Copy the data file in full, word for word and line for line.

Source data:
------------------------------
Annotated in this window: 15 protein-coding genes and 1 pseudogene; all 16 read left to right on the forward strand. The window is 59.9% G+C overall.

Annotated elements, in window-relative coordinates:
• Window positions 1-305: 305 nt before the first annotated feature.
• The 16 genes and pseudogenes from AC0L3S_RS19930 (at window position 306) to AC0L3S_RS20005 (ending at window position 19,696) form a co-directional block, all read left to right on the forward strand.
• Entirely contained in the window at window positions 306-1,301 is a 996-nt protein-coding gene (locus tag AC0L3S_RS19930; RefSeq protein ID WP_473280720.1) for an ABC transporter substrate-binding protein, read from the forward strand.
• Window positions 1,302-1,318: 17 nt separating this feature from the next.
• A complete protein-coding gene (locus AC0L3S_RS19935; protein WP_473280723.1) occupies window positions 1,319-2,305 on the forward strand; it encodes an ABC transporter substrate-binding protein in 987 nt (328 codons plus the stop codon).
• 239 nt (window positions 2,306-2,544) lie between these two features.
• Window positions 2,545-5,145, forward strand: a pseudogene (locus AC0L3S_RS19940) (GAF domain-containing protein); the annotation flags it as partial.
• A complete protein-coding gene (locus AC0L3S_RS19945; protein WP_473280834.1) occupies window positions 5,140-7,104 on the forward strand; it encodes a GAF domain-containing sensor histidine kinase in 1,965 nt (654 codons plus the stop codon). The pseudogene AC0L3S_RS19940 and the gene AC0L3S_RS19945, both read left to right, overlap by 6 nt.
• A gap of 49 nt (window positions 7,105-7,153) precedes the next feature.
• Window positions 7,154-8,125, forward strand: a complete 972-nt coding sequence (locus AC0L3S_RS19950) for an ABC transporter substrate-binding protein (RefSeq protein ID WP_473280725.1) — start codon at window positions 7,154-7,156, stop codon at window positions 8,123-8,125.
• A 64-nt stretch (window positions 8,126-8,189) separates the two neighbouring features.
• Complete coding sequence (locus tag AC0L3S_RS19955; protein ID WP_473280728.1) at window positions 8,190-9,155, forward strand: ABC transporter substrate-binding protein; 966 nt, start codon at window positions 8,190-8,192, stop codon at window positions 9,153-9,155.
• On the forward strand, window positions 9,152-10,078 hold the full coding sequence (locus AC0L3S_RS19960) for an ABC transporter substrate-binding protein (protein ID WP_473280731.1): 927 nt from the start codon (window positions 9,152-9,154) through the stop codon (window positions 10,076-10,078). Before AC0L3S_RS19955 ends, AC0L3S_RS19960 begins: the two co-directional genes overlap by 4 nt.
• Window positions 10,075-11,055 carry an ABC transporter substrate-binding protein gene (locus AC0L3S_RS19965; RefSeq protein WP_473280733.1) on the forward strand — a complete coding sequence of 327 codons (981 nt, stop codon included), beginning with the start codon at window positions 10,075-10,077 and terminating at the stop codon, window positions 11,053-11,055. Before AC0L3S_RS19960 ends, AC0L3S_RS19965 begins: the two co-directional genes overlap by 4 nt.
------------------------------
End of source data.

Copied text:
Annotated in this window: 15 protein-coding genes and 1 pseudogene; all 16 read left to right on the forward strand. The window is 59.9% G+C overall.

Annotated elements, in window-relative coordinates:
• Window positions 1-305: 305 nt before the first annotated feature.
• The 16 genes and pseudogenes from AC0L3S_RS19930 (at window position 306) to AC0L3S_RS20005 (ending at window position 19,696) form a co-directional block, all read left to right on the forward strand.
• Entirely contained in the window at window positions 306-1,301 is a 996-nt protein-coding gene (locus tag AC0L3S_RS19930; RefSeq protein ID WP_473280720.1) for an ABC transporter substrate-binding protein, read from the forward strand.
• Window positions 1,302-1,318: 17 nt separating this feature from the next.
• A complete protein-coding gene (locus AC0L3S_RS19935; protein WP_473280723.1) occupies window positions 1,319-2,305 on the forward strand; it encodes an ABC transporter substrate-binding protein in 987 nt (328 codons plus the stop codon).
• 239 nt (window positions 2,306-2,544) lie between these two features.
• Window positions 2,545-5,145, forward strand: a pseudogene (locus AC0L3S_RS19940) (GAF domain-containing protein); the annotation flags it as partial.
• A complete protein-coding gene (locus AC0L3S_RS19945; protein WP_473280834.1) occupies window positions 5,140-7,104 on the forward strand; it encodes a GAF domain-containing sensor histidine kinase in 1,965 nt (654 codons plus the stop codon). The pseudogene AC0L3S_RS19940 and the gene AC0L3S_RS19945, both read left to right, overlap by 6 nt.
• A gap of 49 nt (window positions 7,105-7,153) precedes the next feature.
• Window positions 7,154-8,125, forward strand: a complete 972-nt coding sequence (locus AC0L3S_RS19950) for an ABC transporter substrate-binding protein (RefSeq protein ID WP_473280725.1) — start codon at window positions 7,154-7,156, stop codon at window positions 8,123-8,125.
• A 64-nt stretch (window positions 8,126-8,189) separates the two neighbouring features.
• Complete coding sequence (locus tag AC0L3S_RS19955; protein ID WP_473280728.1) at window positions 8,190-9,155, forward strand: ABC transporter substrate-binding protein; 966 nt, start codon at window positions 8,190-8,192, stop codon at window positions 9,153-9,155.
• On the forward strand, window positions 9,152-10,078 hold the full coding sequence (locus AC0L3S_RS19960) for an ABC transporter substrate-binding protein (protein ID WP_473280731.1): 927 nt from the start codon (window positions 9,152-9,154) through the stop codon (window positions 10,076-10,078). Before AC0L3S_RS19955 ends, AC0L3S_RS19960 begins: the two co-directional genes overlap by 4 nt.
• Window positions 10,075-11,055 carry an ABC transporter substrate-binding protein gene (locus AC0L3S_RS19965; RefSeq protein WP_473280733.1) on the forward strand — a complete coding sequence of 327 codons (981 nt, stop codon included), beginning with the start codon at window positions 10,075-10,077 and terminating at the stop codon, window positions 11,053-11,055. Before AC0L3S_RS19960 ends, AC0L3S_RS19965 begins: the two co-directional genes overlap by 4 nt.